While agreements were signed at the highest level between Algeria and France, the French thought it was sufficient to send its minister in charge of foreign trade, Olivier Becht, to Rabat for meetings with Moroccan officials as part of attempts to overcome a row that has gone on for several months.
It is was intriguing to see the French withdraw their ambassador to Rabat and then assign her to a mission at the European Union’s external relations department, meawhile tasking a minister in charge of an economic and commercial portfolio with resolving differences with Rabat. One wonders if the French were not, by doing this, insulting the intelligence of decision-makers in Morocco.
Such behaviour can only be a new step towards further deterioration of France’s relations with Rabat at a time when the crisis between both countries seems impossible to fathom or understand.
In a move that reflects the state of these relations, Morocco’s King Mohammed VI recently appointed Rabat’s ambassador to France, Mohamed Benchaaboun, to be general manager of the “Mohammed VI Investment Fund”, only a year after his appointment as ambassador in Paris.
Now he will be at the helm of an institution of great importance and significance, personally supervised by the king.
Morocco has emphasised more than once that what can upset its relations with others is the failure to understand its priorities, foremost of which is its sovereignty over its Sahara, as the criterion by which its foreign relations are determined.
Paris was supposed to authoritatively clarify its position on the issue of the Moroccan Sahara, but it has not.
All indications point to France bringing about a further deterioration of its relations with Morocco. At the beginning of this October, France was planning to put the issue of the Moroccan Sahara on the agenda of the ninth summit of the leaders of the European Mediterranean countries “Euromed”. It justified the move, according to media close to the Elysée Palace, by citing the potential repercussions of the conflict on the energy and gas supply crisis in Europe.
France sees the Moroccan investment presence in the west and east of the African continent as a threat to its interests. Paris did not understand the measures taken by Morocco to strengthen its own economic presence and end competitors’ dominance in key sectors such as banking, industry and services.
The Danone Group, one of the most prominent French brands specialising in the sale of dairy products, is preparing to withdraw from the Moroccan market, after decades of controlling the industry.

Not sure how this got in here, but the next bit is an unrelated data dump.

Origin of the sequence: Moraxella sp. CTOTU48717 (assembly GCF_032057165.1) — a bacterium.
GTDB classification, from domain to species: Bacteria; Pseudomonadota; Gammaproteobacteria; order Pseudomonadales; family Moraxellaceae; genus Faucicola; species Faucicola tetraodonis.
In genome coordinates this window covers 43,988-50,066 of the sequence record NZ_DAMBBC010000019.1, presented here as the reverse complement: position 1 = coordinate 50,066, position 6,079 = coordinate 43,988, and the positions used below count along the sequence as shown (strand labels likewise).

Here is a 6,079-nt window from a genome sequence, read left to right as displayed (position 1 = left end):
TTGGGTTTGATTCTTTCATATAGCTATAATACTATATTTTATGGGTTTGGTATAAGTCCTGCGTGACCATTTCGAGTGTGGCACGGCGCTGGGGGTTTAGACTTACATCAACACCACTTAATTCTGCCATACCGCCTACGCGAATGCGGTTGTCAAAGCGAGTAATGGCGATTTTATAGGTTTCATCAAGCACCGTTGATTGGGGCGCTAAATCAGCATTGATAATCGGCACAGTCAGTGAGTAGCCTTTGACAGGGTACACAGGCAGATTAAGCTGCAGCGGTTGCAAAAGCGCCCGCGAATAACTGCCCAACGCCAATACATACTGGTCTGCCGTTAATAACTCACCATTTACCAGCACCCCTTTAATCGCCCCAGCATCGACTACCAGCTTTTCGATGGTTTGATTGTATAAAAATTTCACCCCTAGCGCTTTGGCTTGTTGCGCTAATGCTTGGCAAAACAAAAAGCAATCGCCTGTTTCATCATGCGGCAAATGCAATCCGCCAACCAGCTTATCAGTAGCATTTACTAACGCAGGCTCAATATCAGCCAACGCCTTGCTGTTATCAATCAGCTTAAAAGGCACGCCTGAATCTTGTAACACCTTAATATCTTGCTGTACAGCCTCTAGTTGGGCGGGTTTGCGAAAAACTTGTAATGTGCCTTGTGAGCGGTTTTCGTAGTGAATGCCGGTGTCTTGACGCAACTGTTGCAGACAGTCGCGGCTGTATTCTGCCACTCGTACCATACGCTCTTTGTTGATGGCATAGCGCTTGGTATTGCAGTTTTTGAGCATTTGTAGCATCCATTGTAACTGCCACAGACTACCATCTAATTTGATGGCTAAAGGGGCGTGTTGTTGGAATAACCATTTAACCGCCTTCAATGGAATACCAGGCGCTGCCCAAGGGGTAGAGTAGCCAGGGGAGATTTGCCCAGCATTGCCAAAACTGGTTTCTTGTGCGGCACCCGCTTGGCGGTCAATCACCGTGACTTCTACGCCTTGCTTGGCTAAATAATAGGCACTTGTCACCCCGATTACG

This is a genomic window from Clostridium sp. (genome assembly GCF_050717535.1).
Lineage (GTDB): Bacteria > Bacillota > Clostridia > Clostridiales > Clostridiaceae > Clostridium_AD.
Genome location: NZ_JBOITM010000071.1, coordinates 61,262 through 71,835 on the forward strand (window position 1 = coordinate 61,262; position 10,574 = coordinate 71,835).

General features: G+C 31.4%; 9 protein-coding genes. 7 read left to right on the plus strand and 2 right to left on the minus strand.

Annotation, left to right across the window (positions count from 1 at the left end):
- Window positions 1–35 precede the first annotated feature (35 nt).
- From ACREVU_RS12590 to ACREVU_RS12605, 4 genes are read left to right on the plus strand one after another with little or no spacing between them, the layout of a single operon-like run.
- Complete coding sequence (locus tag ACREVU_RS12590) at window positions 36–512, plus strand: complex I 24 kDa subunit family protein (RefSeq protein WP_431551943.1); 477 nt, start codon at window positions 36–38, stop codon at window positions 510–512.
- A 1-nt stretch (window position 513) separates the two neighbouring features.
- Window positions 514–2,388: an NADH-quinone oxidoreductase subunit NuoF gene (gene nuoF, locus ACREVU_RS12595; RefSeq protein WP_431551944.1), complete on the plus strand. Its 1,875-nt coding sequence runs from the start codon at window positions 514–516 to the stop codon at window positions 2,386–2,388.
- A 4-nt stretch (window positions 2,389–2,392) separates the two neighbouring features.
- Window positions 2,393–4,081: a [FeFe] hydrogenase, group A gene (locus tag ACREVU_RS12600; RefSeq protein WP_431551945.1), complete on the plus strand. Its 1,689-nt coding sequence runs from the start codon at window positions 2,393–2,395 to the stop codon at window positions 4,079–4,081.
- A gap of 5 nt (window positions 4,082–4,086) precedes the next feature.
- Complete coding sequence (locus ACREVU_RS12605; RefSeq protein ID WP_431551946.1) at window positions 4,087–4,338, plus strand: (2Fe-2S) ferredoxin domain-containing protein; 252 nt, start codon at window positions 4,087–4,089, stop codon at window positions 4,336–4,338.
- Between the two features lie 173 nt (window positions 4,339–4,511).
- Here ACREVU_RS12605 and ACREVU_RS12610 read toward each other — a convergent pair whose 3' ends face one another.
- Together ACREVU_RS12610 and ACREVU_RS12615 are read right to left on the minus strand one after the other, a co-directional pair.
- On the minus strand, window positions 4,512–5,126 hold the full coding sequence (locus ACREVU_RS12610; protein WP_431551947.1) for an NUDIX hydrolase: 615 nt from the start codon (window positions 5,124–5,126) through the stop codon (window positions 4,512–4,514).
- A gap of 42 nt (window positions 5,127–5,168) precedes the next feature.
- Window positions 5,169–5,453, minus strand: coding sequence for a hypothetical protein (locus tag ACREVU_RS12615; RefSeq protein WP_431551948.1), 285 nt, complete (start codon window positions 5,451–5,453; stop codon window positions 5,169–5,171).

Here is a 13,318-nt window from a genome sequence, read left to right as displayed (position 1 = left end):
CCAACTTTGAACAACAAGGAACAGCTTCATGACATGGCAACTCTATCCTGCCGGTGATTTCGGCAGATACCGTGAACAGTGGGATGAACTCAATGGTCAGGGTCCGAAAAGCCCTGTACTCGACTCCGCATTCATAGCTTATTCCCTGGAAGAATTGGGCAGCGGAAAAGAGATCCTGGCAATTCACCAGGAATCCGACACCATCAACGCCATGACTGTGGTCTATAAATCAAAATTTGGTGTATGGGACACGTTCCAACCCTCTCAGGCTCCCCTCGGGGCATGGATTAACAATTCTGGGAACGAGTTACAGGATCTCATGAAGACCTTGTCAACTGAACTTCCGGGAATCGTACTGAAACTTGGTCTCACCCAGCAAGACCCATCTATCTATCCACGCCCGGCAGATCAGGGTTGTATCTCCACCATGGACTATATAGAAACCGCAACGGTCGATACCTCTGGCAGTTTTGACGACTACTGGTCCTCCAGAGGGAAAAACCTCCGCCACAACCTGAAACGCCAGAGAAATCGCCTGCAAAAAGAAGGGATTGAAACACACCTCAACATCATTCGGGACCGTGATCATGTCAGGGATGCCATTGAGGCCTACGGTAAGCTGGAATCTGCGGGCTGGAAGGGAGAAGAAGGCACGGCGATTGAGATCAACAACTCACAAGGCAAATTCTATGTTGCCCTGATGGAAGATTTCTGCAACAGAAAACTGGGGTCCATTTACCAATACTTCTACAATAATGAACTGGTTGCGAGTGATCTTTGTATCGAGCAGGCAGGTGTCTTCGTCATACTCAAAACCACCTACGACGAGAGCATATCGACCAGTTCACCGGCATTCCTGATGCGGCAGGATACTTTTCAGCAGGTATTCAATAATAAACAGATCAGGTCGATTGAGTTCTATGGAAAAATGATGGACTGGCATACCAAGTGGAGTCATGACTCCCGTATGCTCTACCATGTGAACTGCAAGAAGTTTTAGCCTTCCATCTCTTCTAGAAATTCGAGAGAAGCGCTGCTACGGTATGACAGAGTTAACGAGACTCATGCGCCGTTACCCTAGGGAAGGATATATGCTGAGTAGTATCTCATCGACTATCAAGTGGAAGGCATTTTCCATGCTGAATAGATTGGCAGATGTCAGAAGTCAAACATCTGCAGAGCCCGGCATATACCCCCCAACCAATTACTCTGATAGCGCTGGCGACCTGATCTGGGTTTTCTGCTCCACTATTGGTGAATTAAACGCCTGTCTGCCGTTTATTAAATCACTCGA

For all practical purposes, communication between the two countries has been minimal. This is an indisputable fact.
The other reality is that Emmanuel Macron is obsessed with Algeria. He believes that he will succeed in tidying up French-Algerian relations and is willing to sacrifice good understanding with Morocco in the hope of obtaining better terms from the Algerian regime which serve the interests of France.
Rabat did not react to a provocative and undiplomatic statement by Macron when he said that he would visit Morocco, without prior coordination or agreement. Morocco wished him good luck.
Today, Morocco is withdrawing its ambassador from Paris, because it needs him for major social and economic projects. It could not waste the time and energy of a highly-qualified national cadre in sub-level discussions with French officials whose interests always come first.
In his speech on the anniversary of the revolution of the King and the People last August, King Mohammed praised countries such as Germany, the Netherlands, Spain, the United States and Romania for their positive positions on the issue of the Moroccan Sahara, without mentioning France at all. Morocco linked any economic partnerships to an explicit position in support of Morocco’s territorial integrity.
Olivier Bech, the minister in charge of foreign trade, as a representative of the French state, should be concerned by the king’s speech, which was addressed to the kingdom’s partners whose positions regarding the kingdom’s sovereignty over its Sahara are ambiguous.
Diversification of international partners at the economic, political and security levels has become a tenet of Moroccan policy and this is what troubles the French state with all its institutions. It is clear that France does not want to abandon the desire for exploitation which has driven its actions since the days of occupation.
Morocco is no longer focused on France, but rather on diversifying its political and strategic relations and friendly relations. It recently succeeded in persuading its Spanish neighbour to change its position regarding the Sahara and to distance itself from France’s policies in this regard.
France, which is creating a toxic environment by denying entry visas to doctors, businessmen, musicians and politicians, has reason to be concerned about its waning cultural and linguistic influence, as more students enrol in the British Council to learn English. Families with financial means prefer to send their children to study in the United States, England and Canada.
Recently, France wanted to involve Rabat in the deportation of the French imam Hassan Echoessen to Morocco, which refused to accept him, casting an extra shadow over the bilateral relationship.
Moroccan consulates have no problem with the return of illegal migrants, when they are Moroccan nationals. But many of these migrants do not possess official documents and not all of them are Moroccan.
Paris most certainly recognises recognise the help provided by Moroccan security agencies in the fight against terrorism. This assistance has previously saved it from street bloodbaths. France should ask itself about the fate of this cooperation today considering the intransigence of its decision-makers.
Have relations between the two countries actually reached the point of no return?
Only the coming days will tell.
Mohamed Alouia for The Arab Weekly